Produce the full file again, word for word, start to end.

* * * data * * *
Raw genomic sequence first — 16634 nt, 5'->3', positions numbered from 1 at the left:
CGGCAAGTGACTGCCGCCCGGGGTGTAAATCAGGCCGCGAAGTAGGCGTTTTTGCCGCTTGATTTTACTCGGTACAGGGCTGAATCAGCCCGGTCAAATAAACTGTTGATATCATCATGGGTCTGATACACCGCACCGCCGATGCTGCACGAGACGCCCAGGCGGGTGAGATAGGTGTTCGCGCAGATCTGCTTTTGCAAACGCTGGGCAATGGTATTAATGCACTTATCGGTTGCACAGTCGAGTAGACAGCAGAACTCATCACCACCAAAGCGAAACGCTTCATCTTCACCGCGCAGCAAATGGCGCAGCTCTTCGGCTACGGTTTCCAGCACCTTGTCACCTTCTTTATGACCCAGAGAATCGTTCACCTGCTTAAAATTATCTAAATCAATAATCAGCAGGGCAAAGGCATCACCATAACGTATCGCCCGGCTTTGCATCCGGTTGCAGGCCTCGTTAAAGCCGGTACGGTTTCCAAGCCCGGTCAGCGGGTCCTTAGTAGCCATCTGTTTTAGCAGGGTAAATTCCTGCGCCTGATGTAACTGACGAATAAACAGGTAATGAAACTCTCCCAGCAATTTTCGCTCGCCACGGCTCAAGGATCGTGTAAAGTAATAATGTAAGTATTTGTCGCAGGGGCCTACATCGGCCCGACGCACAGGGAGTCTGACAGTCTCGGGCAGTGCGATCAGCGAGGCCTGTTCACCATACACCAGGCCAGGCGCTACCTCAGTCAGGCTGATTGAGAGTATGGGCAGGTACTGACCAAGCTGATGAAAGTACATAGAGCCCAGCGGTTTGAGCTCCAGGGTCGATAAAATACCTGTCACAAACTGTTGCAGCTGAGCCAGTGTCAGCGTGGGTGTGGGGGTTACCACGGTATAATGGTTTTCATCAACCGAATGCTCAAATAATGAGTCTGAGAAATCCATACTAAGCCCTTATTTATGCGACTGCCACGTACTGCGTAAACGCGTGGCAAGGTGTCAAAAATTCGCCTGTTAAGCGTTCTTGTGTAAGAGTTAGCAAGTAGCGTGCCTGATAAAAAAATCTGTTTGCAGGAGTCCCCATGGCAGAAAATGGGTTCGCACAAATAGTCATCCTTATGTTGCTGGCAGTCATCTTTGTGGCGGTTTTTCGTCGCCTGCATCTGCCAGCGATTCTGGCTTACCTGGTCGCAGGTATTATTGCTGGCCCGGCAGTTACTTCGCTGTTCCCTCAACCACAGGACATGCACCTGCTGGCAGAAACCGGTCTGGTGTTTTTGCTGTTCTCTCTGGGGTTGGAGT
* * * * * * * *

Raw genomic sequence first — 16634 nt, 5'->3', positions numbered from 1 at the left:
CGGCAAGTGACTGCCGCCCGGGGTGTAAATCAGGCCGCGAAGTAGGCGTTTTTGCCGCTTGATTTTACTCGGTACAGGGCTGAATCAGCCCGGTCAAATAAACTGTTGATATCATCATGGGTCTGATACACCGCACCGCCGATGCTGCACGAGACGCCCAGGCGGGTGAGATAGGTGTTCGCGCAGATCTGCTTTTGCAAACGCTGGGCAATGGTATTAATGCACTTATCGGTTGCACAGTCGAGTAGACAGCAGAACTCATCACCACCAAAGCGAAACGCTTCATCTTCACCGCGCAGCAAATGGCGCAGCTCTTCGGCTACGGTTTCCAGCACCTTGTCACCTTCTTTATGACCCAGAGAATCGTTCACCTGCTTAAAATTATCTAAATCAATAATCAGCAGGGCAAAGGCATCACCATAACGTATCGCCCGGCTTTGCATCCGGTTGCAGGCCTCGTTAAAGCCGGTACGGTTTCCAAGCCCGGTCAGCGGGTCCTTAGTAGCCATCTGTTTTAGCAGGGTAAATTCCTGCGCCTGATGTAACTGACGAATAAACAGGTAATGAAACTCTCCCAGCAATTTTCGCTCGCCACGGCTCAAGGATCGTGTAAAGTAATAATGTAAGTATTTGTCGCAGGGGCCTACATCGGCCCGACGCACAGGGAGTCTGACAGTCTCGGGCAGTGCGATCAGCGAGGCCTGTTCACCATACACCAGGCCAGGCGCTACCTCAGTCAGGCTGATTGAGAGTATGGGCAGGTACTGACCAAGCTGATGAAAGTACATAGAGCCCAGCGGTTTGAGCTCCAGGGTCGATAAAATACCTGTCACAAACTGTTGCAGCTGAGCCAGTGTCAGCGTGGGTGTGGGGGTTACCACGGTATAATGGTTTTCATCAACCGAATGCTCAAATAATGAGTCTGAGAAATCCATACTAAGCCCTTATTTATGCGACTGCCACGTACTGCGTAAACGCGTGGCAAGGTGTCAAAAATTCGCCTGTTAAGCGTTCTTGTGTAAGAGTTAGCAAGTAGCGTGCCTGATAAAAAAATCTGTTTGCAGGAGTCCCCATGGCAGAAAATGGGTTCGCACAAATAGTCATCCTTATGTTGCTGGCAGTCATCTTTGTGGCGGTTTTTCGTCGCCTGCATCTGCCAGCGATTCTGGCTTACCTGGTCGCAGGTATTATTGCTGGCCCGGCAGTTACTTCGCTGTTCCCTCAACCACAGGACATGCACCTGCTGGCAGAAACCGGTCTGGTGTTTTTGCTGTTCTCTCTGGGGTTGGAGT